To support the Machine Robo 600 series, Bandai picked a number of present-day vehicles (well, apart from the Psychoroid) for a range of Scale Robo DX. One of those chosen was the Leopard A4 tank, issued in German army colours in 1983. The following year the figure was issued by Tonka in the inaugural range of Super Gobots, becoming the Renegade Destroyer. The character would appear in the TV series in several episodes - whereas most of the less conventional Super Gobots had their character models adjusted significantly for the screen (providing more obvious facial features for the larger part) they didn't bother with Destroyer, who looked exactly like his toy.

The toy also came out in Europe as part of Robo Machine - though it was not reissued in Europe after Super Gobots branding and names were applied to the figures - thus the European release was never named. Both of these initial releases also showed the figure having a 'gerwalk' intermediate mode (this was not featured on the American instructions).


ALTERNATE MODE

The Leopard mode is incredible, easily passing as a high-quality model of the tank. The detail is faultless both in terms of the machined features and the stickers, which are done to the absolute hilt. On top of this there's the rotating turret (with raising gun) and the working rubber tracks - these are superb, but fragile. The upper chassis is all diecast to boot.

The only slight compromise to realism are the points midway down the chassis that make the transformation possible. The only real downside is the fragility of the thing - the gun parts are easily lost or snapped and a Destroyer with pristine tracks is almost as rare as anything else that came out from the Gobots range. Incidentally, the two-part gun put together looks stupidly long - putting the parts like this also causes the slightly larger barrel to split. The instructions recommend one or the other for good reason.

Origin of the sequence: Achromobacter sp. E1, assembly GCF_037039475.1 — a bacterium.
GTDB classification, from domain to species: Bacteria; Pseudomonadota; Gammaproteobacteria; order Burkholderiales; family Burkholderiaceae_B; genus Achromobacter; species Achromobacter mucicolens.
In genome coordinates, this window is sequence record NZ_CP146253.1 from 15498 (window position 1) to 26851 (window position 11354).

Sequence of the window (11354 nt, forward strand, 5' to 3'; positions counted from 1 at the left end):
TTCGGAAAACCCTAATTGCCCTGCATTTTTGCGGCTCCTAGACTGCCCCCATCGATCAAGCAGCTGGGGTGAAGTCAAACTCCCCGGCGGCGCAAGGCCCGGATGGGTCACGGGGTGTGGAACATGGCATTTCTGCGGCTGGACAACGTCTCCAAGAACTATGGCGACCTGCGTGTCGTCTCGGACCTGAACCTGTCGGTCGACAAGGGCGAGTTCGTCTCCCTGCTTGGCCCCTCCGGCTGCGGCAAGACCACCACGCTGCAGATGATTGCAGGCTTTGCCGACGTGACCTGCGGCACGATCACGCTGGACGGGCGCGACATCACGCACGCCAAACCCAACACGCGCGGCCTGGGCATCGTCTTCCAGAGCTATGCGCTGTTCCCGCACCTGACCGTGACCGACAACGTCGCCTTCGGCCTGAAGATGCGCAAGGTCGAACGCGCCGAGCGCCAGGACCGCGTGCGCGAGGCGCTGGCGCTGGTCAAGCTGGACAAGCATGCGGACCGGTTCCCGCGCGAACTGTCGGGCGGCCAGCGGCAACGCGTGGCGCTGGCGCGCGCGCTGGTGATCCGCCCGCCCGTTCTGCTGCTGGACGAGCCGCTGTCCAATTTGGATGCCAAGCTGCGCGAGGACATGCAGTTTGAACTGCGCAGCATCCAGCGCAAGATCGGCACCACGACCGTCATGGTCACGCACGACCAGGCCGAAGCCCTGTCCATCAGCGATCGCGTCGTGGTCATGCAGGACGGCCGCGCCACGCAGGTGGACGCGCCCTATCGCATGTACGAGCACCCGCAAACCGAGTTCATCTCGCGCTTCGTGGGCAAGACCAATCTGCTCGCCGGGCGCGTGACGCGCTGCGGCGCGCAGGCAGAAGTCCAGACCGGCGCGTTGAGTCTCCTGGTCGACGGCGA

ROBOT MODE

Transforming Destroyer is good fun too with the way the top chassis neatly folds in half being a nice touch, as is the way the folding cover that reveals the arms slots back into place afterwards. However, Destroyer's robot mode is sadly comical. While the likes of Psycho, Baron Von Joy and Bug Bite are curate's eggs with their idiosyncratic layout, Destroyer has a turret for a head. His face is a 105mm gun. It's ridiculous.

On the plus side this does maintain the movement it has in tank mode, and the arms move around a fair bit. At least the other gun clips nicely on his arm. However, it takes another dive when you get to the legs. With so much diecast on the torso Destroyer was always going to be top-heavy. Now, I'm not a toy designer or anything but I'd think the legs would have to be sturdy and fairly thick to take this weight. Turns out I'm wrong - the answer is two spindly sticks with a little prop coming off each. This just about works with a little patience, but it looks stupid and a light breeze is enough to make him topple from his stalks.


SUMMARY

Destroyer is actually a fun enough curiosity if you buy with a bit of common sense. I picked up a trackless example with just one gun piece from ebay for a couple of quid and his novelty gave me value for money. More recently, I lucked onto a boxed European version for not much more - if you have a similar opportunity the presence of tracks and tight joints while not saving the figure do at least make it look sharp. However, the robot mode is just too silly to maintain much interest, with the top-heavy construction really not helping either. The weakest of the DX figures.


THE FACTS
[Corrections? Let me know!]

RELEASES:
1983, Machine Robo Scalerobo Series - MRDX-04:
Leopard A4
1983, Robo Machine - DX Robo Machine:
Leopard A4
1984, Gobots Super Gobots Series 1 - 029: Destroyer

PARTS:
1 x Gun I
1 x Gun II

WEAK POINTS:
Treads